"Blazing" and "victorious" is more than likely overstating the situation, but I did venture to try pork chops again for New Year's Eve dinner, and it went much better this time than the previous. Well, I didn't cry, which is a vast improvement.
Adapted from Tyler Florence
A few notes: I made only 3 pork chops, but I'm giving the recipe for 4 because that's easier. And, the original recipe was much fancier and had something about roasted grapes, two cast iron skillets, allspice, and other doodads. Mine wasn't as fancy.
- 4 bone-in pork chops, each about 1.5" thick
- 2 quarts room temperature water
- 1/4 cup sugar
- 1/4 cup kosher salt (1/8 cup if you're using regular table salt)
- 4 thyme sprigs
- 4 slices prosciutto (about 1 oz)
- 2 oz shredded asiago (I just said 2 oz--I actually have no idea. I used about 1/2 to 3/4 cup shredded asiago)
- 1/2 cup chicken stock
Hi pork. I love you.
No really, I do. Come back!
In a large bowl or other container, combine the water, sugar and salt. Mix until sugar and salt dissolve. I then poured the brine into a gallon sized bag because I was only using 3 pork chops and they all fit, but if 4 pork chops won't fit in a gallon-sized bag with the brine, then go ahead with your container.
Store in refrigerator for at least 30 minutes, and up to 2 hours.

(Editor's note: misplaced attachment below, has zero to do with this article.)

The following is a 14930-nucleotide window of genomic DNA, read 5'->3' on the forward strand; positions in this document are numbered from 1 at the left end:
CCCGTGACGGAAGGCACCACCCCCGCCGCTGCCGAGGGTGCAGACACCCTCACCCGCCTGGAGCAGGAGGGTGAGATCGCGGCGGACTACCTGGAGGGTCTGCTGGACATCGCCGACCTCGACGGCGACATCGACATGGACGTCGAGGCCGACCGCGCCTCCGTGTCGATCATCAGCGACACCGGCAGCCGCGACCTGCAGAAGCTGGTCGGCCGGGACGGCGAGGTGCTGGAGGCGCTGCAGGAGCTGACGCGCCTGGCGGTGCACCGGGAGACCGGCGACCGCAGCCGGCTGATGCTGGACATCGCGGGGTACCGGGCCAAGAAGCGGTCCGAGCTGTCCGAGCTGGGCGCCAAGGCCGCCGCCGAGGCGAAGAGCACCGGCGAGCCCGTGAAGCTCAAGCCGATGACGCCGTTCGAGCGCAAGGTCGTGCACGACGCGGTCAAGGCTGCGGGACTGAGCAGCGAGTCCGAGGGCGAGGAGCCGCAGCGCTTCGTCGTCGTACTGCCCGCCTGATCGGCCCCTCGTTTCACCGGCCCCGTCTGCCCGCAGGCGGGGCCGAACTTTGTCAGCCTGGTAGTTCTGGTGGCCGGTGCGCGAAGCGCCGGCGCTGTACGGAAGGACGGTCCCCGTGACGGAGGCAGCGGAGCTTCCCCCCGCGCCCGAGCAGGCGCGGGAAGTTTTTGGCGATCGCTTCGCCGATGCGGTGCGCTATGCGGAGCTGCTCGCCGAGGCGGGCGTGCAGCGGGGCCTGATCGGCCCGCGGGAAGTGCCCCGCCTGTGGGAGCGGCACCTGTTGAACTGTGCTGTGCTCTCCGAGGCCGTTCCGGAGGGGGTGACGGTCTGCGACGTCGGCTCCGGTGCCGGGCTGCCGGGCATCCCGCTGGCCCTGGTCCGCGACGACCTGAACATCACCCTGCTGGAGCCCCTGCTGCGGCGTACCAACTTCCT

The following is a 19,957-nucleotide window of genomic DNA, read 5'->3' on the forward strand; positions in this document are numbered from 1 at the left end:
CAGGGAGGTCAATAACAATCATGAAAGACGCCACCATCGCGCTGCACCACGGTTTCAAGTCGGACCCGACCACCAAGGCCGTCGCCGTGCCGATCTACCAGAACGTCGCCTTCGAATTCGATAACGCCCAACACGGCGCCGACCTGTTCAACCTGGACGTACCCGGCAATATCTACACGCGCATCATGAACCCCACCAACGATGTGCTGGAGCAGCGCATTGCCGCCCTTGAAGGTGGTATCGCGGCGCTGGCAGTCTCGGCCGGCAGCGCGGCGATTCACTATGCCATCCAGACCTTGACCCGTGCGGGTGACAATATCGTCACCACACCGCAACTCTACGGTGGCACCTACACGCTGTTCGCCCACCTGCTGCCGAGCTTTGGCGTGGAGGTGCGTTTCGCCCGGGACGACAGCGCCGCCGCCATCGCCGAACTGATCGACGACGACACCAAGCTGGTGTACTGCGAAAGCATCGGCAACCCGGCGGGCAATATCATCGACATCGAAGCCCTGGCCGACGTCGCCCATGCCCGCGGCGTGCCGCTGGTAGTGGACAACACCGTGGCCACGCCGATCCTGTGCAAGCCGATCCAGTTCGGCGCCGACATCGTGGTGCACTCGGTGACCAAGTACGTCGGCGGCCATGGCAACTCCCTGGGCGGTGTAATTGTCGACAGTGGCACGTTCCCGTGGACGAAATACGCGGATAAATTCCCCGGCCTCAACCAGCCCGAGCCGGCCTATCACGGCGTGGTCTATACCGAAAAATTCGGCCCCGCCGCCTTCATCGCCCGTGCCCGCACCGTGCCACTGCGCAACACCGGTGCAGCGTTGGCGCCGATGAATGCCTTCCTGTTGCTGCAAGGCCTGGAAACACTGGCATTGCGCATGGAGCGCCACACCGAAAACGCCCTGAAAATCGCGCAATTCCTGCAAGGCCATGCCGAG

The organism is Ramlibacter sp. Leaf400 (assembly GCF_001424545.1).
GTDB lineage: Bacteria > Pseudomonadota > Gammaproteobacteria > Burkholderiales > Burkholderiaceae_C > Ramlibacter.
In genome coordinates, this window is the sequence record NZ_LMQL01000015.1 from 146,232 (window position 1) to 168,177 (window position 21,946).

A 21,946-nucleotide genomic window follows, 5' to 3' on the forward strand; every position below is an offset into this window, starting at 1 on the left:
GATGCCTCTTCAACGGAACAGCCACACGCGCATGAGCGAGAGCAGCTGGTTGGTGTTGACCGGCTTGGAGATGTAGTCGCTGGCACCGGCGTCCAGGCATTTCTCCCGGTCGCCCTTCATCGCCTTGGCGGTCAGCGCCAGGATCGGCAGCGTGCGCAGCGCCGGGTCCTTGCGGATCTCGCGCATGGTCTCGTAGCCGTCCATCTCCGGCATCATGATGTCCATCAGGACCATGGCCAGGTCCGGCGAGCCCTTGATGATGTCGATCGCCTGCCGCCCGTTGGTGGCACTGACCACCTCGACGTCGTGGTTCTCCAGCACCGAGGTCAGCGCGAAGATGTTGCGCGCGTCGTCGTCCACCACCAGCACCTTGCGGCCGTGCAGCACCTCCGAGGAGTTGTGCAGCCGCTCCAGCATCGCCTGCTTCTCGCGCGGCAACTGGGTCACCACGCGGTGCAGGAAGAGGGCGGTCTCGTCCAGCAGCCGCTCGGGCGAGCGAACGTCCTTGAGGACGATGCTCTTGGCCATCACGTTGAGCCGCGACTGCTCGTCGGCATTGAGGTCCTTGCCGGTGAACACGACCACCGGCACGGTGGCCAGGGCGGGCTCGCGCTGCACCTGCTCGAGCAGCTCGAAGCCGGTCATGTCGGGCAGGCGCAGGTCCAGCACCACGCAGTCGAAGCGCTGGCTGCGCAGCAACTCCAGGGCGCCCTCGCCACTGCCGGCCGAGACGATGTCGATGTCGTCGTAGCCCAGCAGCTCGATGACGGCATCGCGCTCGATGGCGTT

Remove oinkies from brine, shake off excess brine, and pat them dry with a paper towel. The next step is optional, but if you have time then go for it. I laid out the pork chops on a tray and then put them in the refrigerator for a few hours. Purpose? Dry out the surface just a touch so that when you sear the pork chops, they develop a nice crust instead of steaming. Did it make a huge difference? Dunno.
But I get to sit here and write that I let them air-dry for a while. Wheeee!!!!
When they're all dried, whether by a paper towel rubdown or some time, naked, in the fridge, take a knife and make a horizontal slit in the side of each pork chop. Kind of like a pocket.
Stuff the pocket you just made with 1 slice of prosciutto and about 1 to 2 TBS of shredded asiago.
Can't see what I'm doing? Here's another angle.
Which is oddly disturbing, but you get a better idea of what I'm doing.
Slide in some toothpicks sideways to seal the pocket. No need to season the exterior, there is plenty 'o' salt in these.
Heat about 2 to 3 TBS olive oil in a skillet over medium high heat. Plonk your pork chops down and cook until a nice crust forms, about 5 minutes.
Turn heat down to medium, and carefully flip the pork chops.
And cook until just slightly pink on the inside, about 5 to 7 minutes. Or something like that. It got really touch and go for me at this point because I had no idea what I was doing. Haven't heard that from me before, have ya?
Next time, I will probably finish the pork chops off in the oven (Tyler Florence says 425 degrees for 5 to 7 minutes).
I served these chops with roasted broccoli sprinkled with parmesan, asiago, and lemon juice, and a warm potato salad.
Oh, and don't forget to remove the toothpicks before eating. I seriously started to freak out when I was making my first cut into my precious, labored-over pork chop and couldn't saw through the damn thing. But all was well. Sneaky toothpick.